US Secretary of State Antony Blinken called on more countries in the Arab world to normalize diplomatic ties with Israel, offering rare praise to Trump’s diplomacy as he marked one year since the signing of a landmark peace deal.
Speaking at a virtual meeting on Friday with his counterparts from Israel, Bahrain, Morocco and the United Arab Emirates (UAE), Blinken promised that Washington would help foster the fledgling diplomatic relationship between these countries, and called for more normalization of Arab-Israeli relations.
“We will encourage more countries to follow the lead of the Emirates, Bahrain and Morocco,” he said. “We want to widen the circle of peaceful diplomacy.”
Honored to commemorate the anniversary of the signing of the #AbrahamAccords and normalization agreements with national representatives from Bahrain, Israel, Morocco, and the UAE. We discussed ways to further deepen ties and build a more prosperous region. https://t.co/TRkCFc460X
The meeting took place on the first anniversary of the signing of the Abraham Accords, which formally established diplomatic relations between Israel, the UAE and Bahrain last September. Israel and Sudan normalized diplomatic ties several weeks later, while Morocco recognized Israel that December.
The Abraham Accords were mediated by former President Donald Trump’s administration and seen as one of his signature diplomatic achievements. Though partisanship is rife in Washington, support for Israel is one issue on which both Democrats and Republicans see eye to eye, and it is unsurprising that Blinken praised Trump for negotiating the agreements.
“This administration will continue to build on the successful efforts of the last administration to keep normalization marching forward,” he said during Friday’s meeting.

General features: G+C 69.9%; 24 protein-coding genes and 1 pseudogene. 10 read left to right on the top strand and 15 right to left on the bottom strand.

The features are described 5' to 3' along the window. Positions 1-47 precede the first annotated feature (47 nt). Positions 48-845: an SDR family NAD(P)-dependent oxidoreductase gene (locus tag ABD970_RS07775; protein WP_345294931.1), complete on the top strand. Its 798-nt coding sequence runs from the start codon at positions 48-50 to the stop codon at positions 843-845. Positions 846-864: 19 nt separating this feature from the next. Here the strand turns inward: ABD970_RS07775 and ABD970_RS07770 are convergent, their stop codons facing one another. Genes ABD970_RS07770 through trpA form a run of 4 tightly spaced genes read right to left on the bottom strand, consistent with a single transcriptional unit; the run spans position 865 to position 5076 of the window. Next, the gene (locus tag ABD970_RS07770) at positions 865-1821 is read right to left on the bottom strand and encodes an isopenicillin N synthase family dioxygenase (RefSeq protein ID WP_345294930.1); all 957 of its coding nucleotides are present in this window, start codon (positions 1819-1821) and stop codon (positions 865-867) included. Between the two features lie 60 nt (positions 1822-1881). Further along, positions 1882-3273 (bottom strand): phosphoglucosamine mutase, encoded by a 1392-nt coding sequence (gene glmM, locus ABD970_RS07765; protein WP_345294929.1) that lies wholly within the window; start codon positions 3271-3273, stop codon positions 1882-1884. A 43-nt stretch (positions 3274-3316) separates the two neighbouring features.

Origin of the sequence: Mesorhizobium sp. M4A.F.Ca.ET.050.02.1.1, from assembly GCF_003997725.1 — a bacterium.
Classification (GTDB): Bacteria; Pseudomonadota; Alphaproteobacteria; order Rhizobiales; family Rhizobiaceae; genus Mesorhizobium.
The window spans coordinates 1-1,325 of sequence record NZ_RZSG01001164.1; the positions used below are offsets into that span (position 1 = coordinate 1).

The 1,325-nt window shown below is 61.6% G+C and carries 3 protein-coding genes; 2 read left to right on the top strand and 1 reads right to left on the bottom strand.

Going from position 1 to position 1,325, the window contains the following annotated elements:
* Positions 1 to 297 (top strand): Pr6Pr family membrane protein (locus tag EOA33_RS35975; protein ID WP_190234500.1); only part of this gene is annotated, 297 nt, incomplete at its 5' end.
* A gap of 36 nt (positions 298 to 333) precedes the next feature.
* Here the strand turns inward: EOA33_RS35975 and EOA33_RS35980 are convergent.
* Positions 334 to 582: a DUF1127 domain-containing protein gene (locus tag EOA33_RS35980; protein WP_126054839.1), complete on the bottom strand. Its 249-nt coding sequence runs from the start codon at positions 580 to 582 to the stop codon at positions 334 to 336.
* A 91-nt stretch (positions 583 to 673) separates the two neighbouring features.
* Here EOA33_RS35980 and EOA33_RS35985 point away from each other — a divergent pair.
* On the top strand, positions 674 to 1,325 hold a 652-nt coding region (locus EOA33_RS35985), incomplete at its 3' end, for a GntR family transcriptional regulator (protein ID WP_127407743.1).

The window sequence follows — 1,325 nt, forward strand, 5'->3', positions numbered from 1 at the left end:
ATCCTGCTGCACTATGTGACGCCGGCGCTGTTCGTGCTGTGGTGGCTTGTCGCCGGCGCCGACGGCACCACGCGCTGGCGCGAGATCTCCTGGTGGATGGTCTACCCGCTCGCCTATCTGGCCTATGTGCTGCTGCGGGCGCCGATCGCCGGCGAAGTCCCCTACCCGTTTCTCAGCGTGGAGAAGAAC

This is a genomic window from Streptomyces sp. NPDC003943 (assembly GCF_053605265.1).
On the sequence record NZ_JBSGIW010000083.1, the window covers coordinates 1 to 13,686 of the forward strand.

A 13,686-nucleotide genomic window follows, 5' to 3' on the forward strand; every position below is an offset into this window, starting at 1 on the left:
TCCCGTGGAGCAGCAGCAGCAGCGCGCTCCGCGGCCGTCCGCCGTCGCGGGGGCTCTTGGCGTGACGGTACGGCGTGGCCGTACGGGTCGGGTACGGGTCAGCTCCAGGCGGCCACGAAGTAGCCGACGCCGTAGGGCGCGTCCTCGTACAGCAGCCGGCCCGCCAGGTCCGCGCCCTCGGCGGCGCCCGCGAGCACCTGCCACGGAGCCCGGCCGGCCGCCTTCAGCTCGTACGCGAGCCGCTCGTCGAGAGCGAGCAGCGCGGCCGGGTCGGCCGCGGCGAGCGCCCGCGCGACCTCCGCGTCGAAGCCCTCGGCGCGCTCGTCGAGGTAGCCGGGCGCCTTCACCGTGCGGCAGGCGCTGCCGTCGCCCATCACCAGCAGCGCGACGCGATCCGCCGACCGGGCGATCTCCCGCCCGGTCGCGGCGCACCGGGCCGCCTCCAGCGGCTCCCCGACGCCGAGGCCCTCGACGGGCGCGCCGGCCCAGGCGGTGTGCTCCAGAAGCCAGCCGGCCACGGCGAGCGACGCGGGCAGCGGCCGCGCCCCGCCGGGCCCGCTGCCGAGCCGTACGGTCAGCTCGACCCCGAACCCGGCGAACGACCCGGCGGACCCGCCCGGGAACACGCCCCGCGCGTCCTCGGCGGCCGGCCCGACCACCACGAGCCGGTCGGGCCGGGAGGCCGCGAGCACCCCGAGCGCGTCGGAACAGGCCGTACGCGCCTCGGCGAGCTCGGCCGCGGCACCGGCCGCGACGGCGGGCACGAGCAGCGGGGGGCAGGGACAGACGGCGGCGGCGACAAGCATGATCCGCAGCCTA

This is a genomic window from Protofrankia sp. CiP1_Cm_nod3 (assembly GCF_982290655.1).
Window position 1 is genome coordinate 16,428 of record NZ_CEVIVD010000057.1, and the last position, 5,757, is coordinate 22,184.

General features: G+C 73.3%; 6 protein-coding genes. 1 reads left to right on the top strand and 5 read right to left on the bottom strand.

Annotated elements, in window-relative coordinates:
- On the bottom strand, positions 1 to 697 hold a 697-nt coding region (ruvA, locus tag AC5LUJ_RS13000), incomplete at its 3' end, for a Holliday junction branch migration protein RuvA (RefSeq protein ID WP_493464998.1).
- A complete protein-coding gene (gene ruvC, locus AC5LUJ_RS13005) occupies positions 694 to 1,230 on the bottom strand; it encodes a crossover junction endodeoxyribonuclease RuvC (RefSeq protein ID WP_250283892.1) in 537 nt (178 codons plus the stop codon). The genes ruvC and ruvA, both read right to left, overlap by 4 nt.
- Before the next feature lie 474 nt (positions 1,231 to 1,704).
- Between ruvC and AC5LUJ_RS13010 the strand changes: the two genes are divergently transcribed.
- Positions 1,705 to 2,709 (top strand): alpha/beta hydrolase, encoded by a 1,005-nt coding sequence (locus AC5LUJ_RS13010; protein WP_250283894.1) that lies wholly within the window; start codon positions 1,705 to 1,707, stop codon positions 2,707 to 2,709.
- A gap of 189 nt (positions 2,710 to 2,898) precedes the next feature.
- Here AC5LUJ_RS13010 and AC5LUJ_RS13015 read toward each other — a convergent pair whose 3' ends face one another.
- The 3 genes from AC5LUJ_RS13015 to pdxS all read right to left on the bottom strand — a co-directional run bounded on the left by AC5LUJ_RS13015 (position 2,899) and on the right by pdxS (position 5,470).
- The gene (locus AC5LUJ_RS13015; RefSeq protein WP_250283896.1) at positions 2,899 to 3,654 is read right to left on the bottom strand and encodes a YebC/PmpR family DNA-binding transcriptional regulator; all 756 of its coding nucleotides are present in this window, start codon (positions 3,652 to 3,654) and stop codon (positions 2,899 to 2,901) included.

Also speaking at the meeting was Israeli Foreign Minister Yair Lapid, who said that he would visit Bahrain later this month, the first such visit by an Israeli foreign minister. “We have to also mention the fact that this Abraham Accords club is open for new members,” Lapid remarked, hailing what he called “this new era of cooperation and friendship.”
For Blinken, the conviviality of Friday’s event was likely a welcome change of pace. As of late, Blinken has weathered intense criticism over the Biden administration’s bungled pullout from Afghanistan, which saw the military withdraw before civilians, only to return and oversee an evacuation from a crowded single-runway airport, while the Taliban seized a bounty of US weapons and equipment and took immediate control of the country, and while some American citizens were left behind and 13 US troops lost their lives in a suicide bombing.
Anger at Blinken was bipartisan. At a Senate Foreign Relations Committee hearing on Tuesday, committee chair Sen. Bob Menendez (D-New Jersey) told Blinken that the withdrawal was “clearly and fatally flawed,” and warranted a “full explanation.” The committee’s top Republican, Senator James Risch of Idaho, called the withdrawal a “dismal failure” and accused the Biden administration of “ineptitude.”
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